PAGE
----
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I have a question.

I got a Panasonic CU-C24GVK (24000 BTU Air conditioner), and the A/C board relay is burnt. If I'm not explaining myself, the A/C board is the thermostat itself, the board receive the 240V, and after some minutes it send a signal to a relay that connects those 240V to the outdoor unit's compressor, that board have the following diagram:

A/C Board

The question is, I want to know how this exactly works, because the relay that connects the 240V line with the COMP output is bad, so I cut the wire and connect the line directly to the COMP, so the compressor will be ON all the time, however, what is happening is that the compressor turns on, and after like 20 min, it turns off and never go back on again, it only turns on if I let it rest a while cutting the electrical supply to the thermostat. A technician told me that because of what I did, the run capacitor might be getting overheated, I ran a test, I waited for night, and as the outside temperature is lower, the compressor doesn't turn off.

But that have no sense to me, how a capacitor will get overheated for constant electrical supply if in a normal run it also have a constant supply unless the thermostat wants to shutdown the compressor? Can anyone explain that to me?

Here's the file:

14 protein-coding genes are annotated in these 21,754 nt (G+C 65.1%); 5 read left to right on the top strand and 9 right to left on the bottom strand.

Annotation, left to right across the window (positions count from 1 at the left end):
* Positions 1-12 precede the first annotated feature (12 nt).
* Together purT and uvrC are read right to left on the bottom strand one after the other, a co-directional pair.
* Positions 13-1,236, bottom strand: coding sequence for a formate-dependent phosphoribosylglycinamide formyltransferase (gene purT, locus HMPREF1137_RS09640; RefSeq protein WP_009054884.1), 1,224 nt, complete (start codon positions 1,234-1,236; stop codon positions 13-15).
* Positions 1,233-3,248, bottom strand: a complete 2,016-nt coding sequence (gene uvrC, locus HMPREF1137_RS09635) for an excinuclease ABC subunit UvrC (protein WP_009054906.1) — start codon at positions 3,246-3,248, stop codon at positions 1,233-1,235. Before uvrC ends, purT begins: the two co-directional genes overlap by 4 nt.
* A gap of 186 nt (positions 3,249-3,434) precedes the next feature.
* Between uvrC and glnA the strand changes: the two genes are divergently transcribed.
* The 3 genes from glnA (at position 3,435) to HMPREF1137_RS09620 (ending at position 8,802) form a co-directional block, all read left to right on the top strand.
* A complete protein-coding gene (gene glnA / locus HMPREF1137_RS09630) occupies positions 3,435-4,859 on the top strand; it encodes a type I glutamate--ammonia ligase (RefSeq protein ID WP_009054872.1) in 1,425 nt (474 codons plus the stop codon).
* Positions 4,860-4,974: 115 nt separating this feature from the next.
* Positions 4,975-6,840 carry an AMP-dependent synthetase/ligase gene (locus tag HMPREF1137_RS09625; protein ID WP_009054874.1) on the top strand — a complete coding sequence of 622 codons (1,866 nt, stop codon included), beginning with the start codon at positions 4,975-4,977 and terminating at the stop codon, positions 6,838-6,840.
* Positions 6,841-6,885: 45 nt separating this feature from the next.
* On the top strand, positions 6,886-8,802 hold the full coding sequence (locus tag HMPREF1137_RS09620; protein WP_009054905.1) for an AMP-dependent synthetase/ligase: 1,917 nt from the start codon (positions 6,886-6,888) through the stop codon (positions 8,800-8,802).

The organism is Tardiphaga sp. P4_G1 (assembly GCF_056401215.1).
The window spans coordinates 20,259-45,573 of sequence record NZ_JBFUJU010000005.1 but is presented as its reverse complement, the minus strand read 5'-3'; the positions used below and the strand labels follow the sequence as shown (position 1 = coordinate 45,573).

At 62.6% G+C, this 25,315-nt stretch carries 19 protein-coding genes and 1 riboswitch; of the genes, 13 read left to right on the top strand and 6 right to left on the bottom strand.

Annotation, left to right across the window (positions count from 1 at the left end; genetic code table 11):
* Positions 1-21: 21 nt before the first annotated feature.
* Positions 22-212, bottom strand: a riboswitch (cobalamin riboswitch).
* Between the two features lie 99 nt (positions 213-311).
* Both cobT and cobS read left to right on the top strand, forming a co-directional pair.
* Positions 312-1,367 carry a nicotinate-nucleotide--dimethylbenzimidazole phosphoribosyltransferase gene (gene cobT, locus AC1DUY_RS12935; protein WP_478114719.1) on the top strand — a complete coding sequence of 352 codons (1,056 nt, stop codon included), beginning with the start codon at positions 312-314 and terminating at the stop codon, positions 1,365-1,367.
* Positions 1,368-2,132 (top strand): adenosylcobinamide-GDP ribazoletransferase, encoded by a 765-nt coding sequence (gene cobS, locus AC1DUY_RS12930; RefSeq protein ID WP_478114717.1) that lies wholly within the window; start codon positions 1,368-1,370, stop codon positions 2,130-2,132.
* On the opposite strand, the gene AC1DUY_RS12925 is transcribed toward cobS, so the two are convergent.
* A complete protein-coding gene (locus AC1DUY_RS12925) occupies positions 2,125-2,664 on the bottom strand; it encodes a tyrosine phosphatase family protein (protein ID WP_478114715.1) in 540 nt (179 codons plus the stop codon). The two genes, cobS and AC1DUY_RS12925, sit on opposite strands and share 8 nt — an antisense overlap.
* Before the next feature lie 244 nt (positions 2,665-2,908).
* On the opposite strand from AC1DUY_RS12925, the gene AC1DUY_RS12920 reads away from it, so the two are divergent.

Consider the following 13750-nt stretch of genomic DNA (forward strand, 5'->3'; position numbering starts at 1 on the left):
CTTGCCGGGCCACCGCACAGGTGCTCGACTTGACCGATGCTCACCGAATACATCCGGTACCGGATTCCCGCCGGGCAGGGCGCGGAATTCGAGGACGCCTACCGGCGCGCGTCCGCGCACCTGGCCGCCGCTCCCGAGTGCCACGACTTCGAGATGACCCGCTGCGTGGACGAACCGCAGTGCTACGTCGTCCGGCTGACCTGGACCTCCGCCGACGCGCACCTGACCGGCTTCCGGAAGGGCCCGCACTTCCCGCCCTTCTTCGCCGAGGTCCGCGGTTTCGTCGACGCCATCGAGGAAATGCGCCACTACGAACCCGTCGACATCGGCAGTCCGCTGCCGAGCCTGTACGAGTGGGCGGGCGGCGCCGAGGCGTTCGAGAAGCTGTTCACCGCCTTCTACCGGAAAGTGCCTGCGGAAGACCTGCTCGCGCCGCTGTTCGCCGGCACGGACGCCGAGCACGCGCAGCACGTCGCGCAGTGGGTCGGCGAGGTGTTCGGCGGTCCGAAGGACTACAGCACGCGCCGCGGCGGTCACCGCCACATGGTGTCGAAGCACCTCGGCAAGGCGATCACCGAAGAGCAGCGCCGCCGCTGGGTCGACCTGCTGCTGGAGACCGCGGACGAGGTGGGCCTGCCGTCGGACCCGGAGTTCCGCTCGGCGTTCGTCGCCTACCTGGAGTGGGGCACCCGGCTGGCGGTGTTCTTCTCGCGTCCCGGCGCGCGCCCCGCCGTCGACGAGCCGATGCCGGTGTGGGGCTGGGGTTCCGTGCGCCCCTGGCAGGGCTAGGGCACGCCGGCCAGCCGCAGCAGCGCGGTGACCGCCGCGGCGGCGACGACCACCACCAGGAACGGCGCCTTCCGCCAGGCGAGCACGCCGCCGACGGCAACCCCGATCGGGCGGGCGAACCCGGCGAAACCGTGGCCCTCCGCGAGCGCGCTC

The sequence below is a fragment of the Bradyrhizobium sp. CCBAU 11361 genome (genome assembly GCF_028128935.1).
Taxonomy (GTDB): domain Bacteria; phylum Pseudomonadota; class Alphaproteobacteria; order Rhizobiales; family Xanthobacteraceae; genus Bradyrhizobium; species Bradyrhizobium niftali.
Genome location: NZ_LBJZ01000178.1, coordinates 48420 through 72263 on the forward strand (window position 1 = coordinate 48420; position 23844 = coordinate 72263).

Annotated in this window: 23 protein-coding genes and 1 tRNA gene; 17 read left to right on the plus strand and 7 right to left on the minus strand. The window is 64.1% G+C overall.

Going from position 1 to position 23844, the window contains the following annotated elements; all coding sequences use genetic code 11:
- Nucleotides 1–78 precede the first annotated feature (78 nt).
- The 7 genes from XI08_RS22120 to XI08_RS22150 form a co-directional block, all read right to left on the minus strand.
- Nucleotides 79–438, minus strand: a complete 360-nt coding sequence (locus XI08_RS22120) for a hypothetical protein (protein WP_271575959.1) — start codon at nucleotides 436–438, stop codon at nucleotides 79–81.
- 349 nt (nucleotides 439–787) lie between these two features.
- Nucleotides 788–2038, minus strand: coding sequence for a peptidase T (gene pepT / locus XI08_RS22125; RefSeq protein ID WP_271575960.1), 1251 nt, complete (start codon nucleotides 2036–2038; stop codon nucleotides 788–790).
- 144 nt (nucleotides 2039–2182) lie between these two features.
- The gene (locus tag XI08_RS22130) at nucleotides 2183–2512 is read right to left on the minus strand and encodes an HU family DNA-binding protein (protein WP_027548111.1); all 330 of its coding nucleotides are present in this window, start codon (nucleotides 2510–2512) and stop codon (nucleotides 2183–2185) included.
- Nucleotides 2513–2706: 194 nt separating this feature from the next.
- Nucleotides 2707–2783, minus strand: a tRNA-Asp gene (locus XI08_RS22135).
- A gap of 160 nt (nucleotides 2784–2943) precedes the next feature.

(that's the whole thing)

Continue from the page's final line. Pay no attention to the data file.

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  • \$\begingroup\$ "A technician told me that because of what I did, the run capacitor might be getting overheated" That would be a terrible design and difficult to pass any UL or CE certification, although not impossible. \$\endgroup\$ – winny Aug 9 '18 at 7:46
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The compressor is overheating,and the internal thermal cutout is tripping.After it cools the compressor runs again.

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  • \$\begingroup\$ Okay, that have more sense, but then, why the compressor is overheating?, All my explaination gives some clue I didn't catch? \$\endgroup\$ – Ronald Petit Aug 8 '18 at 19:30
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    \$\begingroup\$ Because the motor is faulty? And that destroyed the relay? \$\endgroup\$ – Transistor Aug 8 '18 at 19:33
  • \$\begingroup\$ Or possibly because there is water, air (nitrogen) or something else in the coolant loop. Split units usually require evacuation of the lines after the internal unit is connected, if this is not done properly compressor failures are the normal outcome. \$\endgroup\$ – Dean Franks Aug 8 '18 at 19:45

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